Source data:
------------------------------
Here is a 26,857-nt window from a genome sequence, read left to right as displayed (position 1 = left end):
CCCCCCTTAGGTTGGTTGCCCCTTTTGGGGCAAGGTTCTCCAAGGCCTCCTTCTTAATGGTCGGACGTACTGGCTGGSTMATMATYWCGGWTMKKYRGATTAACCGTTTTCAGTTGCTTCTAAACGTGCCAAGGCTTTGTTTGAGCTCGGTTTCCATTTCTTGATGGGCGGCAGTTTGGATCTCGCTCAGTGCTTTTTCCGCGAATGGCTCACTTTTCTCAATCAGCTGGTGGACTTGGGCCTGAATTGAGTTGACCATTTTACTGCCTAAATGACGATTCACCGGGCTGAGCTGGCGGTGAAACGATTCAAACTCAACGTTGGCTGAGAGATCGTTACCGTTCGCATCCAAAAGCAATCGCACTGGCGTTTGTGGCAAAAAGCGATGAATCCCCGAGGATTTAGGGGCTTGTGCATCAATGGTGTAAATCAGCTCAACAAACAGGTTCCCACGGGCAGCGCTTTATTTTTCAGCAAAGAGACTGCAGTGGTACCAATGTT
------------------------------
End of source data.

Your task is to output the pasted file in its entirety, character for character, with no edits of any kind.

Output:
Here is a 26,857-nt window from a genome sequence, read left to right as displayed (position 1 = left end):
CCCCCCTTAGGTTGGTTGCCCCTTTTGGGGCAAGGTTCTCCAAGGCCTCCTTCTTAATGGTCGGACGTACTGGCTGGSTMATMATYWCGGWTMKKYRGATTAACCGTTTTCAGTTGCTTCTAAACGTGCCAAGGCTTTGTTTGAGCTCGGTTTCCATTTCTTGATGGGCGGCAGTTTGGATCTCGCTCAGTGCTTTTTCCGCGAATGGCTCACTTTTCTCAATCAGCTGGTGGACTTGGGCCTGAATTGAGTTGACCATTTTACTGCCTAAATGACGATTCACCGGGCTGAGCTGGCGGTGAAACGATTCAAACTCAACGTTGGCTGAGAGATCGTTACCGTTCGCATCCAAAAGCAATCGCACTGGCGTTTGTGGCAAAAAGCGATGAATCCCCGAGGATTTAGGGGCTTGTGCATCAATGGTGTAAATCAGCTCAACAAACAGGTTCCCACGGGCAGCGCTTTATTTTTCAGCAAAGAGACTGCAGTGGTACCAATGTT